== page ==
Alycia Christine

Enchanting Art, Encouraging Tales

Tag: ruins metropolis

SCRAWLS: Putting Personal Passion into Your Prose

Sumaris_Solitude_CoverThe start of my official fiction writing career began in 2006 when I sold my first short story “Sumari’s Solitude” to Hadley Rille Books for distribution as the lead short story in their Ruins Metropolis anthology. While I have written better-crafted short stories since then, I am still extremely proud of that tale. Here is why: the story was the first short story that I had ever written that dealt with a deeply personal issue of mine.

My story’s main character was the first female high priestess of her temple. Because of her spiritual and political position, she could not marry the man that she loved. The tension of Sumari’s occupation interfering with her love-life was one that I knew quite well. At the time of the story’s actual publication in 2007, my soul mate and I were living over a thousand miles apart. I had moved to a new town with very few friends, was working as the youngest reporter that my news publication had ever hired, and I was stuck in the middle of one the most politically charged offices I had ever encountered. I did not realize it at the time, but I desperately needed to vent my feelings about the whole maddening situation in a way that would not point fingers or fuel any gossip trains. Fiction writing became my solution.

I poured my conflicting feelings of frustration and longing and hope into the character of Sumari. I made her feel like a living, breathing person who shared some of my sorrows. The story’s creation did not change my situation, but it did help me cope with it better.

I wrote and edited the 6000-word short story in less than a month—a great feat for me in those days. The story was then accepted for publication by the first publisher to which I submitted it (Hadley Rille Books). I am now firmly convinced that one of the main reasons “Sumari’s Solitude” was accepted for publication so quickly is because I poured a genuine piece of myself into its creation.

All of this brings me to my writing advice for today: great writing is always deeply personal and passionate. It takes true bravery to write well because such writing requires the writer to share things that he or she deeply cares about with the reader. Such truth can be scary; however, its rewards are incredible.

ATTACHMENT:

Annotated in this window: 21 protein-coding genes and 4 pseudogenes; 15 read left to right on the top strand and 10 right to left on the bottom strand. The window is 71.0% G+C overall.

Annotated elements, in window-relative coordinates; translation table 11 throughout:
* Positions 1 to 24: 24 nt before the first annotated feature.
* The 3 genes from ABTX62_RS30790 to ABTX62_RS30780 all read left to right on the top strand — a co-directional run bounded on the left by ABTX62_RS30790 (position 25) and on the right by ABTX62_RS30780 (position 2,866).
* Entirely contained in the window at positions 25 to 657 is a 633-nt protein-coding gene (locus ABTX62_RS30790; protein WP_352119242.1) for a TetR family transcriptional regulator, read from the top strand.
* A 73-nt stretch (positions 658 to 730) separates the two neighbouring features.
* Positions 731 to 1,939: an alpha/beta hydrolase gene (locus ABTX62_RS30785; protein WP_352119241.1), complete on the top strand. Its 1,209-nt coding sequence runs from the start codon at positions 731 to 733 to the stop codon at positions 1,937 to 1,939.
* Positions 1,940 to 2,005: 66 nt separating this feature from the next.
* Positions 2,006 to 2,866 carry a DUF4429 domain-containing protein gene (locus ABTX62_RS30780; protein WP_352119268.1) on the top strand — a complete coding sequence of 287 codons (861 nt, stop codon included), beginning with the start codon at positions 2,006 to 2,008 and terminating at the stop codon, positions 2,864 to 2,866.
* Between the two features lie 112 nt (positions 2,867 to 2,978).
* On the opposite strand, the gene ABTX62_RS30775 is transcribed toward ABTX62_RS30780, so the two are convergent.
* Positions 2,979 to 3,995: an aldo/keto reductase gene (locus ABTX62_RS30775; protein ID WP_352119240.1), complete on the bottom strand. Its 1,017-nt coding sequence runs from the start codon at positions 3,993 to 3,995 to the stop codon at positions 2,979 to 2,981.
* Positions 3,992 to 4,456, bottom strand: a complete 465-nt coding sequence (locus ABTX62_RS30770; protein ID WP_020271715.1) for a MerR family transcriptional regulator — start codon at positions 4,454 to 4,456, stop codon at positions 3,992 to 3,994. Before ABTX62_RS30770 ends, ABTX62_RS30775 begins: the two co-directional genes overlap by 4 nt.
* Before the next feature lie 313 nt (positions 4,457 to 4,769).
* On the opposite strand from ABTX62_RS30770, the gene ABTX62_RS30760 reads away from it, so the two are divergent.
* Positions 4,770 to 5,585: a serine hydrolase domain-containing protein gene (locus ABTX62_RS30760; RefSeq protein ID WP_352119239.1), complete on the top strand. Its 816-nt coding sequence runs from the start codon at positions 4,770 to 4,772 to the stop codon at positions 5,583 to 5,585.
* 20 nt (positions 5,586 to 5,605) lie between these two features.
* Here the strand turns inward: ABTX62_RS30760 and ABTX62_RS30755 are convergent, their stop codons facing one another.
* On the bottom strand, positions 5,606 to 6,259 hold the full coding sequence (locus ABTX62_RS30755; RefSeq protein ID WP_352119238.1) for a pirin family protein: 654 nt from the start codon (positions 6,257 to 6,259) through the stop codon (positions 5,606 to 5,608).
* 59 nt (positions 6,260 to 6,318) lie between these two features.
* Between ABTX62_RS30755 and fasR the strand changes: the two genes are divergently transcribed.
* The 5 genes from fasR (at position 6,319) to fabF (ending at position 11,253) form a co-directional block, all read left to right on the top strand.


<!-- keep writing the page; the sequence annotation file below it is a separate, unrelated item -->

Some authors have described writing as a form of therapy. I heartily agree with this statement. There are, of course, some published authors who can put together an entertaining story with little depth in either their characters or their story plots. You can still make money with shallow stories, but do you really want to be remembered for a so-so caliber of work? I do not and therefore I try to avoid writing shallow stories as much as possible. To be sure, deep writing is harder because it cuts further past your comfort zone and dips under your personal defenses to spill your greatest hopes and fears out onto the page in stark black and white for all to see. This is unnerving, especially when other people can so easily criticize your efforts. In the end though, I would rather use deep writing to help bring hope and encouragement to other people who have gone through some of the same problems I have endured. If one person finds help through the honesty in my writing, then it is worth a thousand of the harshest critics’ screams.

My passion for my writing drives me through mounds of discouragement. In the end, I am always the biggest fan of my own work just as you should be the biggest fan of your own writing. Your dedication to your writing will make or break it in the minds of others. Making your stories personal will help drive your passion toward them and your passion will help you ensure that your stories are well-written and therefore well-remembered in the mind of your readers. Your writing is your only real way to communicate with and make a good impression with a reader, so be as personable and honest as you can be with them. Those who learn to trust and appreciate your good work will become your most loyal fans and in turn offer you encouragement when you need it the most.

Until our next meeting, may we each rewrite our world for the better!

🙂 Alycia

The Seared Cookie Report: one Artist/Writer’s Labored Soliloquy (SCRAWLS) is brought to you from the desk of Alycia C. Cooke and/or Alycia Christine Sears with love, fiction books, and virtual baked goods for all. Please let me know your thoughts on this particular topic and, as always, if there is any subject you wish me to discuss, contact me. Thanks!